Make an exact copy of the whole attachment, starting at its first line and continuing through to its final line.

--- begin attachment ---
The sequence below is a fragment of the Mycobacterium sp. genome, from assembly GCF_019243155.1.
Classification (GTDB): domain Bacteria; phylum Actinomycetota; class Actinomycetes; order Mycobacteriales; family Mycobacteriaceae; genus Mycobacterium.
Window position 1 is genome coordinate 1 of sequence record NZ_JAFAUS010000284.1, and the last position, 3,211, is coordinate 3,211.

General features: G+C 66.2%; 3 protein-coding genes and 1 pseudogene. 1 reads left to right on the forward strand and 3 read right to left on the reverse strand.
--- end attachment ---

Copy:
The sequence below is a fragment of the Mycobacterium sp. genome, from assembly GCF_019243155.1.
Classification (GTDB): domain Bacteria; phylum Actinomycetota; class Actinomycetes; order Mycobacteriales; family Mycobacteriaceae; genus Mycobacterium.
Window position 1 is genome coordinate 1 of sequence record NZ_JAFAUS010000284.1, and the last position, 3,211, is coordinate 3,211.

General features: G+C 66.2%; 3 protein-coding genes and 1 pseudogene. 1 reads left to right on the forward strand and 3 read right to left on the reverse strand.